Sat, 17 Apr, 2021

Bisket Jatra: The Only One of Its Kind

By Ankit Pradhan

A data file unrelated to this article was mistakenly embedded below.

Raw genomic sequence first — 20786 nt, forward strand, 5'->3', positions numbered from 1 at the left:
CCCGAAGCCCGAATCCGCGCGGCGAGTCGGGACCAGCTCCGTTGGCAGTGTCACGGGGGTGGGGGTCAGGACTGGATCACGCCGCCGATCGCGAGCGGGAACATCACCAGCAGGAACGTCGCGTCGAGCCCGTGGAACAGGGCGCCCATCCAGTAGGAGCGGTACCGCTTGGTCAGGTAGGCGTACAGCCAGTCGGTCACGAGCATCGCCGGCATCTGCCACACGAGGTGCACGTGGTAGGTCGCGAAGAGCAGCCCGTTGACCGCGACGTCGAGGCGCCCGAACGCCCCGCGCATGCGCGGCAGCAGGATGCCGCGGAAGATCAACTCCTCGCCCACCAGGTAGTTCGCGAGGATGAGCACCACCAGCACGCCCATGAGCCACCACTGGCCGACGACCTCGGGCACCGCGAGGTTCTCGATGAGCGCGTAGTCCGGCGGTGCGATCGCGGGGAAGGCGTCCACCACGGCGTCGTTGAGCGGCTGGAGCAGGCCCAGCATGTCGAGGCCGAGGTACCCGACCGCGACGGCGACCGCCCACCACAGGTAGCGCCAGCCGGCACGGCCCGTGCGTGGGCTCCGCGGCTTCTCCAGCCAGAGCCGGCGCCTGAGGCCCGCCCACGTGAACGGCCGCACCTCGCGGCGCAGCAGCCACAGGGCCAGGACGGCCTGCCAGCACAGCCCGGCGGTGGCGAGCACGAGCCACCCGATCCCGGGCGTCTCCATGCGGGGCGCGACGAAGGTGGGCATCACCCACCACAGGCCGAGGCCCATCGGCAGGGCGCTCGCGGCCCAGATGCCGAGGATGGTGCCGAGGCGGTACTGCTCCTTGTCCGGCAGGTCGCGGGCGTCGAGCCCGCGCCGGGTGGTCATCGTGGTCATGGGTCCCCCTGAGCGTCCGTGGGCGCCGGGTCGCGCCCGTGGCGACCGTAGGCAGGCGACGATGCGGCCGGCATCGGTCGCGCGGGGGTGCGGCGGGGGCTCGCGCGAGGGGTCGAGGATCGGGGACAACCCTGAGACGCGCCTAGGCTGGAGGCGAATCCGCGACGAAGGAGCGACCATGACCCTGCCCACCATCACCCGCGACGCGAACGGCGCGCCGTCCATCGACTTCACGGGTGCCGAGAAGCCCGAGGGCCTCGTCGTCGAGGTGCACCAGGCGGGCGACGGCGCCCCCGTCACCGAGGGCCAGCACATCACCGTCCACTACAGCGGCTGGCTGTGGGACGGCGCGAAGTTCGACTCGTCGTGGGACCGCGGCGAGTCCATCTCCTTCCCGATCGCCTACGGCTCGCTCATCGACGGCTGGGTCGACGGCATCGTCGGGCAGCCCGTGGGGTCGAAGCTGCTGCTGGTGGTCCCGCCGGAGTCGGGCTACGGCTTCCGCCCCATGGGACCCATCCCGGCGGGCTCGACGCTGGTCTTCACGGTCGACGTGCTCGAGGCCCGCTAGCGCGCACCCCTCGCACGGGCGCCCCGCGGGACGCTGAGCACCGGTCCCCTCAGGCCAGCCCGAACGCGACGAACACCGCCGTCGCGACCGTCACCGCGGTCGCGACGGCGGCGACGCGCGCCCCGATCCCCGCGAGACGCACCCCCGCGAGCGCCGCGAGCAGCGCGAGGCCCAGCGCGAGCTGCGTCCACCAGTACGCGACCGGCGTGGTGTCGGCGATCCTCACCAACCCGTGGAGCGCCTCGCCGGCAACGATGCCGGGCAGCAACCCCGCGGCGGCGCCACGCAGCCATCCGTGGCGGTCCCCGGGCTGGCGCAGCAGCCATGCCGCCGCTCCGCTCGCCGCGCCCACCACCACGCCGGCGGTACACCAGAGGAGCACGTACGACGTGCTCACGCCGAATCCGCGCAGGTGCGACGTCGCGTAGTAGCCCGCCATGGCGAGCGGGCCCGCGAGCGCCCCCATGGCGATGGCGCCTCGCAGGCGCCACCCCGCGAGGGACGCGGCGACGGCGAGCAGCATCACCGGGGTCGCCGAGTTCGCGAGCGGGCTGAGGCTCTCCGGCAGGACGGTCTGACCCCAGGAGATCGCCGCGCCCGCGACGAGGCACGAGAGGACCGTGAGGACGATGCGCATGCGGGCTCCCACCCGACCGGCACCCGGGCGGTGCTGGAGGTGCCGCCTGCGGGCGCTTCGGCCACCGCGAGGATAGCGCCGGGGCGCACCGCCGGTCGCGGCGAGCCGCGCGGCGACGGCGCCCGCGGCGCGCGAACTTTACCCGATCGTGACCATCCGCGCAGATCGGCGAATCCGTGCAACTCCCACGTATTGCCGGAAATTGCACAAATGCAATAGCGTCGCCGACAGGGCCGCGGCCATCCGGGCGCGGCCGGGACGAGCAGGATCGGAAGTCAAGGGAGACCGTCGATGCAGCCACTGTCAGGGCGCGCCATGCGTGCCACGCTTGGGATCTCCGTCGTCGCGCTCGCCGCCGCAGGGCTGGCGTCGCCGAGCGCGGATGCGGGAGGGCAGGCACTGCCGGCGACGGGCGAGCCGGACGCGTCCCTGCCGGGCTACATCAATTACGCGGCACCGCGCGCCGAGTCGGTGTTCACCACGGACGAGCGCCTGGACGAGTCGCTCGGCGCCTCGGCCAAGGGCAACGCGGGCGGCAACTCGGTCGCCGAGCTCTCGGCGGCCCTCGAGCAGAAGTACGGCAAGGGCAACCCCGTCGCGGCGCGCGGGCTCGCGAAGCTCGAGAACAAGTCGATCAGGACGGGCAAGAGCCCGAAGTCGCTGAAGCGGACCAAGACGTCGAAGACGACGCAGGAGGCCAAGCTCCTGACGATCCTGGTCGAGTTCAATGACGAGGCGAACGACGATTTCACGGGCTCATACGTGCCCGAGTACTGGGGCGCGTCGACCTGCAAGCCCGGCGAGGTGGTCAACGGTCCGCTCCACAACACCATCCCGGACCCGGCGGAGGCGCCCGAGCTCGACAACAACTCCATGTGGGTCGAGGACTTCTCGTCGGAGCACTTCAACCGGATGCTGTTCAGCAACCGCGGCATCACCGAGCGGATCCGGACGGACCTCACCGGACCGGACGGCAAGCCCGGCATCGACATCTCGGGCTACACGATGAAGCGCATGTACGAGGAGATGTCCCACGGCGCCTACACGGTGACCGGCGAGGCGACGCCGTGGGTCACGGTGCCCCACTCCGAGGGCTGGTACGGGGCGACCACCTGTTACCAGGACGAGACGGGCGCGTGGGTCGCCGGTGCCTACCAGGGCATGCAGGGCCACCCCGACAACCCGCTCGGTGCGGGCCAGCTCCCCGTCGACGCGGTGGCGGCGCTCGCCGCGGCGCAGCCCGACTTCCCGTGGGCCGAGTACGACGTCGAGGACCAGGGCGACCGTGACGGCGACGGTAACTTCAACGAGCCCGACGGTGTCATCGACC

Nepal has always been known for its culture and religious values. There are different kinds of cultural and religious practices in Nepal. Lalitpur, Bhaktapur and Kathmandu are famous for different kinds of festivals celebrated by Newars. Every year numerous festivals are celebrated in these cities. We can see that many religious festivals are celebrated as per lunar eclipse but in Bhaktapur there is only one festival which is celebrated as per solar eclipse. This festival is called “Bisket Jatra”. It is also celebrated as the beginning of Nepali New Year. ‘Bisket Jatra’ is the main festival celebrated by the Newars in Bhaktapur every year in the month of April for 10 days. As per the historical belief, the celebration of ‘Bisket Jatra’ started from the period of Lichhavi kings. It is believed that one of the kings of Bhaktapur was searching for a groom for his daughter. The king had married his daughter to many people but every time after the next day of marriage the groom was found dead in the bed. Everyone was afraid of being dead so nobody wanted to marry the princess but one day a young man came and said that he would marry her. In order to find the mystery behind the death that groom stayed awake the whole night and at the middle of night he found that two snakes came out from the nostrils of the princess. He killed the snakes with his sword and was able to survive. From this day on, people started to celebrate “Bisket Jatra” to commemorate the survival of the groom and the crushing away of the snakes. According to some mythical belief, Bhairab is regarded as divine male form of earth and Bhadrakali is regarded as the divine female form of sky. It is believed that our earth was formed due to conjugation of earth and sky. The rain from the sky is regarded as the symbol of life giving element and earth is regarded as the creation of life. Hence the concept of this Jatra is mainly based on conjugality, creation, and continuity of life. On this day, the festival begins by pulling two historical chariots containing the image of Bhairab and Bhadrakali who are addressed as Bhaila Deo and Nakinju Ajima by two groups called as lower and upper halves of the town of Bhaktapur. The chariot is drawn by large number of people. The two poles are known as Yoshin one with extended poles and other without arms. In the late evening before New Year’s the Yoshin’s arms are erected by the huge number of people. The pole is erected towards the sky for 24 hours. During this period of time youth enjoy singing, dancing and drinking. The two chariots are brought together signifying the copulation of the divine earth and sky. In this day sacrifices are made by the local people to Bhairab. The “Bisket Jatra” is also famous for tongue piercing ceremony. On this day, the youngsters from the family of Shresthas pierce their tongues voluntarily. On this day, the youth pierce their tongue with iron spikes and move around the whole town while a bamboo chariot is being carried. It is believed that the successful completion of this ceremony brings blessings of god, food, wealth and good fortune in the village, villagers and the youth himself. It is also believed that the piercing also purifies one’s soul and at that time the volunteer is possessed by god. I think that piercing the tongue is just a misbelief of those people. Since piercing the tongue can only bring pain to that person, not good fortune. He may not feel much pain while piercing his tongue that day since he is drunk. This kind of piercing of one’s body parts is practiced in different parts of world which might absolutely be a misbelief and superstition.